There is no other historical writer like Erik Larson. He goes to great lengths to present the diary entries, letters, and other accounts from his research in such a candid, prose-like manner that one cannot help but forget that one is in fact reading nonfiction. In the Garden of Beasts brings to life the lurid contrast between the “roaring ’20s” feel of 1930s Berlin and the juggernaut of the Third Reich’s growing menace.
Full of French political intrigue, Cara Black’s atmospheric eleventh Aimée Leduc investigation finds the Paris PI’s world turned upside down with the arrest of her godfather and long-time mentor, Commissaire Morbier, for murder. “Another fun, absorbing, well-plotted Aimée Leduc mystery, more brisk in the telling than ever; your passport to Paris.” —Library Journal. Don’t miss the next book in the series, Murder at the Lantern Rouge, now in hardcover.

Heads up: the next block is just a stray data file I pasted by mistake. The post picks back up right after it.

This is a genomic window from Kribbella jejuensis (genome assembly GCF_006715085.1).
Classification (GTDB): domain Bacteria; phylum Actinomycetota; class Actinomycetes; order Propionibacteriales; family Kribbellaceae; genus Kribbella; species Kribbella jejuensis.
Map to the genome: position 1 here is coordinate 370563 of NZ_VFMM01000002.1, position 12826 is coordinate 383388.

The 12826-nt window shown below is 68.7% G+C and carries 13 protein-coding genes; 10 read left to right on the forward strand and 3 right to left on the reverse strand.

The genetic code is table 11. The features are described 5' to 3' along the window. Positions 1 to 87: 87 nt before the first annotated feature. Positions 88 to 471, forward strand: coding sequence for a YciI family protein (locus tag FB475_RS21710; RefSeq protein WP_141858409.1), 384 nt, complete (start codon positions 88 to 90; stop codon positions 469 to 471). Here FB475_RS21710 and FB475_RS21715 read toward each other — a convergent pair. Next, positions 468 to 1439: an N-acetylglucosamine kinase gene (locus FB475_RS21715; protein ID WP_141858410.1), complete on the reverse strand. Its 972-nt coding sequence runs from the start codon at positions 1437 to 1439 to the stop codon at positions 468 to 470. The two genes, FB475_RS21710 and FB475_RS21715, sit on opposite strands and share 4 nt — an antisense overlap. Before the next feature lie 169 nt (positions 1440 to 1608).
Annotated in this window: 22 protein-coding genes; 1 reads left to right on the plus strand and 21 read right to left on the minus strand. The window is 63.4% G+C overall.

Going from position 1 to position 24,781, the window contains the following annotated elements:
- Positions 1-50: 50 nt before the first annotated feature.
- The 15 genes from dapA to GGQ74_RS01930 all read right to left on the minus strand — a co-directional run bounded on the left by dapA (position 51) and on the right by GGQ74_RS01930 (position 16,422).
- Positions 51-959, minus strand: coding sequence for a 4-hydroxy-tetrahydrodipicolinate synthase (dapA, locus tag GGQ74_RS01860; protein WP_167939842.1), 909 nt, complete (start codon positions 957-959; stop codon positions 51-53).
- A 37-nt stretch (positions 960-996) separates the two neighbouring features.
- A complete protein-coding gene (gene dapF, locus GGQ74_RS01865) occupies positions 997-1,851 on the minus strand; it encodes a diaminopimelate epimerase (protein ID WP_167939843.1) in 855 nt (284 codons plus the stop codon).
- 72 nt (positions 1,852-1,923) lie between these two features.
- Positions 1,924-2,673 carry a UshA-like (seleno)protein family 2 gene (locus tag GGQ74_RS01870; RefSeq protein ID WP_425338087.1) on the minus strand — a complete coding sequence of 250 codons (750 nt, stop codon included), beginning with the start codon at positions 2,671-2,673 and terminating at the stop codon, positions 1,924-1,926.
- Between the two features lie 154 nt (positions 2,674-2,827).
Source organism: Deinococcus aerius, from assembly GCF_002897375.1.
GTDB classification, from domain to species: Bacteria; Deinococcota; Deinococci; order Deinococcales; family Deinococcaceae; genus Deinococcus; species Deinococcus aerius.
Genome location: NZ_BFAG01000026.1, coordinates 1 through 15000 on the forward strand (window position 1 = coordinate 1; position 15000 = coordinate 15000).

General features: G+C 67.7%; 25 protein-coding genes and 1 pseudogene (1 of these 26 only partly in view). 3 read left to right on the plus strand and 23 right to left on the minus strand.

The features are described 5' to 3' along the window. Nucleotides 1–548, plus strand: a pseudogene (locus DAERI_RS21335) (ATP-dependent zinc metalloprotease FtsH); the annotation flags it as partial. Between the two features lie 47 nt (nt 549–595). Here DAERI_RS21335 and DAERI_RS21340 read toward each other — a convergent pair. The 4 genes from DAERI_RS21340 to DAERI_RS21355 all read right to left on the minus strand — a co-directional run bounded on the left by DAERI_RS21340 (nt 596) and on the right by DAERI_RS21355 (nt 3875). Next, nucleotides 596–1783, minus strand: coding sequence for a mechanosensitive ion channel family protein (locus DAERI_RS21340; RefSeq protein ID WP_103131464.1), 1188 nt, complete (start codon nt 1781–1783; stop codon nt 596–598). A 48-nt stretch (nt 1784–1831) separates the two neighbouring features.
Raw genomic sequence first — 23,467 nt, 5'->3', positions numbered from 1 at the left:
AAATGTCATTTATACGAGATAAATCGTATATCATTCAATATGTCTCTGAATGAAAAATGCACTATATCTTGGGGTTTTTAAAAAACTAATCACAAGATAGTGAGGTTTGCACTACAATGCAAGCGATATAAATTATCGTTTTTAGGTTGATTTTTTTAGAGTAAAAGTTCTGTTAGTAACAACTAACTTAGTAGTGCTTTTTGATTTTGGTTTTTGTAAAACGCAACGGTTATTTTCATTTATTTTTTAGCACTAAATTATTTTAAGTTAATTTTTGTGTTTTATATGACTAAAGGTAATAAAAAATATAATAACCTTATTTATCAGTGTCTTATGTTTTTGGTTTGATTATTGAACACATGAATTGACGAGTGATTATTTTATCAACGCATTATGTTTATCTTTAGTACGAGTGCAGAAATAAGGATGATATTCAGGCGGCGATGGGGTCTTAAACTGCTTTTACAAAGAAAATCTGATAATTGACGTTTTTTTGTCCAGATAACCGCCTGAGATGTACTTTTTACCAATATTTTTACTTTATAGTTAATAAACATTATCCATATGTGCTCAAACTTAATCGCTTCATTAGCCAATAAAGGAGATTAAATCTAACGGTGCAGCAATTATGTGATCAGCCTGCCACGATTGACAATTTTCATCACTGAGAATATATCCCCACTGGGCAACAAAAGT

A fortune at stake, an evil corporation to defeat, a girl to win, and more than one world to save. Wade Watts has his work cut out for him, and the competition just blew up his trailer. This book is a veritable “nerdacopia” of references and nostalgia. If you’ve ever played a video game or an RPG, or are even vaguely conscious of the 1980s, this is the book for you!
This is a story about personal languages: how we create them and miscommunicate them. Diffenbaugh’s lovely, clear-eyed prose gives us a story of the small things that shape our lives, the decisions that haunt us, and how we slowly, often painfully, yet worthily, begin to learn the languages of others.